cust service

Customer service should be a core component of any business, but it has been on the decline in the email marketing industry.

A lot that can be attributed to trying to do more with less in terms of both time and money resources, but also looking to monetize customer interactions.

Not taking a wider perspective of customer service is both problematic and a mistake. Obviously a high-touch level of customer service is good business, but email marketers also need help because there are so many emerging trends and technologies.

For example, there is real-time content, retargeting, disruptive technologies, and social and optimization for mobile devices, just to name a few.

There are more marketing technology, data and tactical trends facing email marketers than ever before, and all the more reason why email marketers need more hand-holding and resources to answer questions and address their needs. 

When a services company is no longer a services company

Generally, consolidation is seen as good for companies in terms of growth and gaining market share. Through the combined efforts and technology of the combined companies, market advantage is supposed to become more crystalized.

In the email space, this has had the opposite effect in that the acquiring companies at the Enterprise level are not services companies; they’re technology companies.

Many of these acquired companies were well known for their support and help for the email community, and with that loss, service has again ranked high on marketers needs outside of the requirements for technology.

This brings the topic of service and support to the forefront in light of acquisitions over the last 5 years.

A couple of key customer service questions

When asking marketers why they switch Email Service Providers (ESPs), the top of every list is, “I’m not getting the service I (Read more...).”

This customer lament illustrates that choosing an ESP is not just a technology decision, but also a decision on the people behind that contract who are on the other side of the phone.

Marketers should have specific questions to identify the level of customer service that they need to navigate today’s complex email marketing waters.

For example, marketers seeking answers on their own should have access to webinar replays, eGuides and whitepapers that offer solutions to common issues, and for more pressing problems they should be able to reach their ESP in a number of ways including by phone, email and possibly even via online chat within the vendor’s website.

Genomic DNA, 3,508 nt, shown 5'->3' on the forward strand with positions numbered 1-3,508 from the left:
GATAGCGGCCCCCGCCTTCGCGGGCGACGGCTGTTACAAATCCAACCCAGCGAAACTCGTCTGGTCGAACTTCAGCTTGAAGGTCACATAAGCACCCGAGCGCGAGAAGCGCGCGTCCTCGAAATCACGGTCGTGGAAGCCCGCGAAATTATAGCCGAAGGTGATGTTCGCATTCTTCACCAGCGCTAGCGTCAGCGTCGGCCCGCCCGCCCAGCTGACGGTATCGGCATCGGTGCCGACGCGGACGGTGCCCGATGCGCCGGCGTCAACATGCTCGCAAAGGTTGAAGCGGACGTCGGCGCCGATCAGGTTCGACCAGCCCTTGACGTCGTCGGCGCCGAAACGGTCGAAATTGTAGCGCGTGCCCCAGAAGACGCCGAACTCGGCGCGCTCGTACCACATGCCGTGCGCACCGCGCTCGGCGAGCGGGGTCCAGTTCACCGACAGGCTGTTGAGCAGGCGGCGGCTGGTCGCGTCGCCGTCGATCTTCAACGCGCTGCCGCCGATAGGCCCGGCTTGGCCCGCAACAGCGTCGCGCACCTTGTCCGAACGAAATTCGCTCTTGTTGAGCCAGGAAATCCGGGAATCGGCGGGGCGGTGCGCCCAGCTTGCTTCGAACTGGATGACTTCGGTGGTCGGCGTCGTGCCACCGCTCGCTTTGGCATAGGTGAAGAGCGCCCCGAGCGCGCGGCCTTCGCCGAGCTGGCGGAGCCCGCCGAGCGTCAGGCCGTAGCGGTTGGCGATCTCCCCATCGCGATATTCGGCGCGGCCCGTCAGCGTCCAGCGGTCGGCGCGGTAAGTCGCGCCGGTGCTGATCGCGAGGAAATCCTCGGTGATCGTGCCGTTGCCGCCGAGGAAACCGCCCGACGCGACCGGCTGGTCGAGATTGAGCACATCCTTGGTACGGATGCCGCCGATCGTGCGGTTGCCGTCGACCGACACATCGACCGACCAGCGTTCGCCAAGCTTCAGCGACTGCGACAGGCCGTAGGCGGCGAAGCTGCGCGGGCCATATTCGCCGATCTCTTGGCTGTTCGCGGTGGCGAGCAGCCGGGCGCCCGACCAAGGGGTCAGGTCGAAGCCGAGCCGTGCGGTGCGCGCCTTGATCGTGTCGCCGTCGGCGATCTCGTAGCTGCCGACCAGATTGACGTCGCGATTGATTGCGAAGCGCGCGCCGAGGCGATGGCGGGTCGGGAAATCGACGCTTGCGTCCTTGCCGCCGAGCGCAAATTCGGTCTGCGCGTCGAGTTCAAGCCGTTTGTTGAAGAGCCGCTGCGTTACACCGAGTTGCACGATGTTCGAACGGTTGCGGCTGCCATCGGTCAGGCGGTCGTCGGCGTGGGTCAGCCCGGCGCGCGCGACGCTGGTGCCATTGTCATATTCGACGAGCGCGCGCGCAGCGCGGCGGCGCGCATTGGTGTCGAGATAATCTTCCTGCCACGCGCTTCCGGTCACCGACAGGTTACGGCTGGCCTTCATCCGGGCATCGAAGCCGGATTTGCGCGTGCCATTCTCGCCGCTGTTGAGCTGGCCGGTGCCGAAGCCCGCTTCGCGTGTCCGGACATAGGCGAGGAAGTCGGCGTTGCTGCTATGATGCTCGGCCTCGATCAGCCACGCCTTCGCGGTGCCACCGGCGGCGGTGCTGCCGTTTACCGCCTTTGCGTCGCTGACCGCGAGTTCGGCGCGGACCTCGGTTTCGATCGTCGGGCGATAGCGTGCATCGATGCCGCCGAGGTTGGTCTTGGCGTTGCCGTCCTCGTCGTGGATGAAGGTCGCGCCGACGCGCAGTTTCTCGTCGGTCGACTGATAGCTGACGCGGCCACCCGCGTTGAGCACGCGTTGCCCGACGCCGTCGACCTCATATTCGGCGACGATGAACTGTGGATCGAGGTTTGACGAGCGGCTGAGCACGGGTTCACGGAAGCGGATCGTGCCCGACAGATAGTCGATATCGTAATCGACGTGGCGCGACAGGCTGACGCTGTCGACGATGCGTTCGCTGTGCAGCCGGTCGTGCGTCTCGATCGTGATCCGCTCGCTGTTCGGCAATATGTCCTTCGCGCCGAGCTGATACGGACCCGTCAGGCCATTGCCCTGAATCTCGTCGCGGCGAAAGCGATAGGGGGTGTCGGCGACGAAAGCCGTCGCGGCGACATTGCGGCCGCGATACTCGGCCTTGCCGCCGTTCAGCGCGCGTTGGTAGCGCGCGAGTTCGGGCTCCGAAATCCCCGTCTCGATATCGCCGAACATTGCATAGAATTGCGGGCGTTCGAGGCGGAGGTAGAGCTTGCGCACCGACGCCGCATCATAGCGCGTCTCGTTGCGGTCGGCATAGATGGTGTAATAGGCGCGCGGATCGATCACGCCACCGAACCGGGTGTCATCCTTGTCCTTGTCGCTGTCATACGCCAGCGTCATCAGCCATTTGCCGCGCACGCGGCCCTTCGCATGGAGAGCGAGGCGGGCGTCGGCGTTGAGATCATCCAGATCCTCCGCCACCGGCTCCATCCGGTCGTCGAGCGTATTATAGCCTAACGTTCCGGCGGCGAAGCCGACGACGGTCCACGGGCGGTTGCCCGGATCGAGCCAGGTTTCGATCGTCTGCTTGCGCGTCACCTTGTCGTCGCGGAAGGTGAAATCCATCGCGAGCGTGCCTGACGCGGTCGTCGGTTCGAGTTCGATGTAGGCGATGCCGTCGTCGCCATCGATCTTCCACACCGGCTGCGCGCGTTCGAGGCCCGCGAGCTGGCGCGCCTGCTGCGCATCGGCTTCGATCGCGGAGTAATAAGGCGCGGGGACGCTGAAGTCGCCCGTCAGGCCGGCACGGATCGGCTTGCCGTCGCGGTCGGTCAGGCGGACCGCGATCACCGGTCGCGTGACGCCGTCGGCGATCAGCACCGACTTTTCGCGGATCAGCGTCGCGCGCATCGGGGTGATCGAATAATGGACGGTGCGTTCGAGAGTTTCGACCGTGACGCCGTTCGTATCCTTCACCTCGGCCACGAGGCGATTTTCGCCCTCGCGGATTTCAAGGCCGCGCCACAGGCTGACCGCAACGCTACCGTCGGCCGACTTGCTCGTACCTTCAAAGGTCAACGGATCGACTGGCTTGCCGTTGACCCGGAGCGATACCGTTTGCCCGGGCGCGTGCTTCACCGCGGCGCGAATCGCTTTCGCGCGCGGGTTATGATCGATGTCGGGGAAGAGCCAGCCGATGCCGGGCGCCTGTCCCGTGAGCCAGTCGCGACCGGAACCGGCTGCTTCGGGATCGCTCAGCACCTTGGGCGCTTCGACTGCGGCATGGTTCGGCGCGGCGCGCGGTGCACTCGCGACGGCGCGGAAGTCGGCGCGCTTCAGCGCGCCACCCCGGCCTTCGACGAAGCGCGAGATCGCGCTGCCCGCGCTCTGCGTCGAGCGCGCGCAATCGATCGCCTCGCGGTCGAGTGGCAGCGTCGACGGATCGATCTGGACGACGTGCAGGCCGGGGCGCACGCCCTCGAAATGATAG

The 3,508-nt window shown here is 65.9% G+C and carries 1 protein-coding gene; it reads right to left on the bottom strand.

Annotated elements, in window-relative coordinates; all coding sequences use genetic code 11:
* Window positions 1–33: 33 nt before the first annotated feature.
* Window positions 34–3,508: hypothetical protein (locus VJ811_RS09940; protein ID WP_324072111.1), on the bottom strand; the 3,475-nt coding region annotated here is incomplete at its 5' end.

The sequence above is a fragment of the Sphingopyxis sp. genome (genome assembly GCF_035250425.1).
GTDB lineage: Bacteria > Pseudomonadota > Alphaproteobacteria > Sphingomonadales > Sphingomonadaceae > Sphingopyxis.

Evaluate if the customer service you get is just marketing speak or it’s actually baked into your ESP’s approach from the start.

Can they really assist and understand the challenges that you face on a daily basis? Do they have the digital experience and industry knowledge to help you find the right solution?

Great customer service permeates an entire company

In the email marketing industry, there’s plenty of vendor options that are essentially just a pipeline that you can take advantage of to get your email sent and are little more than a technical solution.

When an ESP and client begin working together more as partners than just a business interaction, service can be taken to a different level.

And when the ESP’s entire team from customer support, to development, to the account director and even the design team, has a dedication to customer service, then everyone is working to make the client successful and turn them into a hero at their company.

Great customer service also comes from a certain approach to the vendor/client contract and relationship. For one, it should be a conversation, not just a set of rules.

Of course the contract is there to define the parameters of the relationship, and should be referred to when things somehow go wrong in some way, but just regularly referencing the contractual rules throughout the relationship is a mistake.

It’s important for marketers to trust the person on the other end of the phone or email because their inquiries have a direct impact on their job performance and maybe their email marketing goals too.

Here are some sample questions that marketers should be asking, and getting answers for:

  1. Will my ESP be there to answer the phone?
  2. Do they have any external validation by accredited groups of their claims of “great customer service?”
  3. What do their customers (references) say about them?

Many times speed and urgency is also important as a campaign needs to get out the door. For example, we would rather answer a question during a chat message within the application to cut down the time from someone asking a question and us getting them a response.

Knowing that time is money for our clients, we want to provide experts who understand email and understand the struggles marketers’ face so we can provide the best service possible.

A final takeaway?

Email marketing is ever more complex. Between constantly emerging trends and marketing technology options, it’s easy to fall into the trap of providing the minimum service level based on contractual rules.

To really be set apart, great customer service has to become something that’s ingrained as a core aspect of the business.

The long-term benefits are always worth more than the potential short-term savings from not providing the best customer service possible.

Ryan Phelan is Adestra‘s VP of Marketing Insights

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